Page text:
commingled campaign contributions and donations with his own personal funds and misappropriated and converted campaign funds for his own personal use, including, but not limited to, using campaign funds for a vacation, hotel stay, travel expenses, groceries, a gym membership, and jewelry.
The Federal Election Commission has announced contribution limits for 2023-2024. The new “per election” limits are effective for the 2023-2024 election cycle (November 9, 2022 – November 5, 2024), and the calendar year limits are effective January 1, 2023. The new limits represent the largest election cycle increase since the limits started being indexed for…
The Federal Election Commission (“FEC”) recently answered a common question for those involved in operating a federal PAC: When is the treasurer personally liable for violations of the rules on recordkeeping and reporting? In doing so, the FEC highlighted the importance of external oversight of PAC operations, and the value of periodic audits of the PAC that can identify problems before they grow.
The case involved a non-connected PAC affiliated with the Ute Indian Tribe (“Tribe”). The Tribe hired a consultant who claimed extensive knowledge of the FEC’s intricate rules. The Tribe allowed the PAC to operate outside its routine financial controls because the consultant told them the PAC would operate under the FEC’s recordkeeping and reporting system.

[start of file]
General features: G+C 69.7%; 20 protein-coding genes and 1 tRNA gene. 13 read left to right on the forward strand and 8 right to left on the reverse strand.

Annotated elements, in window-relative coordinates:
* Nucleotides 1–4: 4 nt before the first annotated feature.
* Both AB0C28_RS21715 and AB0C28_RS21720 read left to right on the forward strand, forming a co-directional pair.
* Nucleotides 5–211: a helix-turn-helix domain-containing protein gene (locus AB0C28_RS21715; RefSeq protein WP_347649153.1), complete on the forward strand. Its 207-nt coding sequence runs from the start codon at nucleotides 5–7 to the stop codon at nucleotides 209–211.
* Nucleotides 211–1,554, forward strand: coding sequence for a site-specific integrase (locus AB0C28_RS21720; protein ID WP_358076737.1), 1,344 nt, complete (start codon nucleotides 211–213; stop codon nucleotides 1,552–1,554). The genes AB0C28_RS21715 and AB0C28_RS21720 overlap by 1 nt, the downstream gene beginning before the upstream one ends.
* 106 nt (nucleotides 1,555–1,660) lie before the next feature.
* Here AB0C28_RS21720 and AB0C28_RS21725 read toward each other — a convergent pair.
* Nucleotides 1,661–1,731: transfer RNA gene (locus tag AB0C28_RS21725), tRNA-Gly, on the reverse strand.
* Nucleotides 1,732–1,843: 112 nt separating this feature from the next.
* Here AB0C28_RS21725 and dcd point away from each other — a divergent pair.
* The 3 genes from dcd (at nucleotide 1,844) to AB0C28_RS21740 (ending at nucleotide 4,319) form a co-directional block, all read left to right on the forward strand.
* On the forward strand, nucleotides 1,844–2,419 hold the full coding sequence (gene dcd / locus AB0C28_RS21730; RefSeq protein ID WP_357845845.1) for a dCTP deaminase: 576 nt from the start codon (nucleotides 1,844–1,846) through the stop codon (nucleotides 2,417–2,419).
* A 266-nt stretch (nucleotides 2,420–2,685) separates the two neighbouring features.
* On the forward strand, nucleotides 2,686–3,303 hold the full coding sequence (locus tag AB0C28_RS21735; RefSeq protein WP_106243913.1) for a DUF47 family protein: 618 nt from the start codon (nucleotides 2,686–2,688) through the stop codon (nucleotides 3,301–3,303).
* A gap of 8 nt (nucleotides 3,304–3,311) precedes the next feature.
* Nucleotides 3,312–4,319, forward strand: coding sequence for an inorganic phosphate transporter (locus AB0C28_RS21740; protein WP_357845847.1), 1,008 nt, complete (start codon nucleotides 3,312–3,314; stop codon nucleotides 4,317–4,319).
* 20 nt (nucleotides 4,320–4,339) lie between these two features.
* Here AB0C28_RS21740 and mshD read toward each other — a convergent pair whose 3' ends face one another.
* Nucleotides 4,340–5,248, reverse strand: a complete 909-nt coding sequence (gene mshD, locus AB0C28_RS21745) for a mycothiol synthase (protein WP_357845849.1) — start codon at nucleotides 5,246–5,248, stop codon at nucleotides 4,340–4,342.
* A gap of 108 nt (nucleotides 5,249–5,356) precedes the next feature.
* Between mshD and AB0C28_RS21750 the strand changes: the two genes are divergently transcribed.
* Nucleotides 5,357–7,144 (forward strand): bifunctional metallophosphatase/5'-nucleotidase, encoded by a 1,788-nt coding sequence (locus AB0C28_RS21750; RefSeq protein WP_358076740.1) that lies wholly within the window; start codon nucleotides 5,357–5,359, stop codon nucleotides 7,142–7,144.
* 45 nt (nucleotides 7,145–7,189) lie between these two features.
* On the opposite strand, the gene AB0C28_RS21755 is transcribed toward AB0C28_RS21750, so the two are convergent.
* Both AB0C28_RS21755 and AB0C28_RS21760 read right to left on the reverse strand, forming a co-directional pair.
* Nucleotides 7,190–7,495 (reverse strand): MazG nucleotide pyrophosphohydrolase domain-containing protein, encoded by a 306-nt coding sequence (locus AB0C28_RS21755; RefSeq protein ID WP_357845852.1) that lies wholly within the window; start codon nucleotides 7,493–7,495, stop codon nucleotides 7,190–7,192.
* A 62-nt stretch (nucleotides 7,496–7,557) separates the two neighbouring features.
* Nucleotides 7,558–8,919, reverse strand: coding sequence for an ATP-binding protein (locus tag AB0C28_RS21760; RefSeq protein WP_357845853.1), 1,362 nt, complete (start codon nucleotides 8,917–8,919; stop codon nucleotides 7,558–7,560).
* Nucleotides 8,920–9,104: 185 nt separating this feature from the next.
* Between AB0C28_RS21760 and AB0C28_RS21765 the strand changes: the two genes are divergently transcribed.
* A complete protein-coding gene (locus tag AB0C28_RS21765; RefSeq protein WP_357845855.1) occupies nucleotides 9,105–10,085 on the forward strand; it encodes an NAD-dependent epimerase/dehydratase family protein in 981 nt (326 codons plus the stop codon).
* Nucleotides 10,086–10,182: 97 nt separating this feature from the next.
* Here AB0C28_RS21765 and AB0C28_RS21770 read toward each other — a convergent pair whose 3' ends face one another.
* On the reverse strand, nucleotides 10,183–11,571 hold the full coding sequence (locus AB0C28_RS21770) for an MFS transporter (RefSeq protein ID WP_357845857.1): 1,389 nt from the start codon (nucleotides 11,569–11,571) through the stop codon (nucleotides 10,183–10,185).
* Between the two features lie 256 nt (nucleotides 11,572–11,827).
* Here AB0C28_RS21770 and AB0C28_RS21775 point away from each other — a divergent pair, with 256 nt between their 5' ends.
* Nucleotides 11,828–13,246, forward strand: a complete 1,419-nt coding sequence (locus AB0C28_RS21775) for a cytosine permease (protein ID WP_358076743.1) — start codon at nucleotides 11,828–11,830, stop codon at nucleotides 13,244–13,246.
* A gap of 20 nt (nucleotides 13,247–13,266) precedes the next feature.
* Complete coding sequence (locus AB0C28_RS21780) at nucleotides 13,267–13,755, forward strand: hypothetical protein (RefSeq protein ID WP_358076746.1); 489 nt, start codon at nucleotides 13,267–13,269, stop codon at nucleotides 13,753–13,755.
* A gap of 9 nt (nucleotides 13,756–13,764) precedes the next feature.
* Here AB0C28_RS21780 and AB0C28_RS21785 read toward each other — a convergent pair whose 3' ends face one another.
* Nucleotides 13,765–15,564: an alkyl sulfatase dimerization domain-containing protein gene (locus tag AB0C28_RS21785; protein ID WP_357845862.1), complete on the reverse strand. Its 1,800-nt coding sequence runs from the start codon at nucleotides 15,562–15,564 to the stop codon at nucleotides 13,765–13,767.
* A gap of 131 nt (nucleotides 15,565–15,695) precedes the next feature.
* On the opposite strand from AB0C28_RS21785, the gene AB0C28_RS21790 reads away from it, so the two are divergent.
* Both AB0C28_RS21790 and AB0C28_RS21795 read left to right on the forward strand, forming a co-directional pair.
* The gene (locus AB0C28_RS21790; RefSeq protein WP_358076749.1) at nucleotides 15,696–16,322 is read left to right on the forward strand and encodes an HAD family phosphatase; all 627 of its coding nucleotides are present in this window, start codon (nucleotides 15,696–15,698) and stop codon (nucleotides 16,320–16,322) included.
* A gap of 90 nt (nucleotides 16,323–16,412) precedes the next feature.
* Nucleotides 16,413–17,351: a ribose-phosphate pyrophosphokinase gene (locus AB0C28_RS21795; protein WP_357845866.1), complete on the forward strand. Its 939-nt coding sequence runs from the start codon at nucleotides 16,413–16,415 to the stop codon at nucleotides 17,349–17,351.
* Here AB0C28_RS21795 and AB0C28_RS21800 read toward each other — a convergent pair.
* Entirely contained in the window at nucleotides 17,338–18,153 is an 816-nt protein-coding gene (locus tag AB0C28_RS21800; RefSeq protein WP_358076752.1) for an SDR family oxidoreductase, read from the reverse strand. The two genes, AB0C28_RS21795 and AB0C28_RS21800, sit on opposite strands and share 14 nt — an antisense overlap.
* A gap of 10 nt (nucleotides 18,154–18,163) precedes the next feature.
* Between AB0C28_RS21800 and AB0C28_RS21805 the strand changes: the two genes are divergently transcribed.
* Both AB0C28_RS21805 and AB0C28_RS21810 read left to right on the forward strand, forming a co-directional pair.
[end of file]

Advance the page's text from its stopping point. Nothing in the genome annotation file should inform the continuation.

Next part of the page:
Trouble began immediately, with the FEC’s Reports Analysis Division flagging problems with 75% of the reports the PAC filed in the three years after it began receiving funds in 2016. As one measure of visible distress, the PAC amended one report five times. Because no one at the Tribe was overseeing the PAC’s correspondence with the FEC—which were available on the FEC website—the Tribe was unaware of these warning signs. The volume and magnitude of the filing errors ultimately triggered an FEC audit, which the treasurer also concealed from the Tribe, according to the complaint.Continue Reading When is a Treasurer Personally Liable for PAC Violations?
The California Fair Political Practices Commission (FPPC) adopted on Thursday higher political contribution limits and public officer gift limits for the 2023-2024 political cycle. The new limits take effect on January 1, 2023.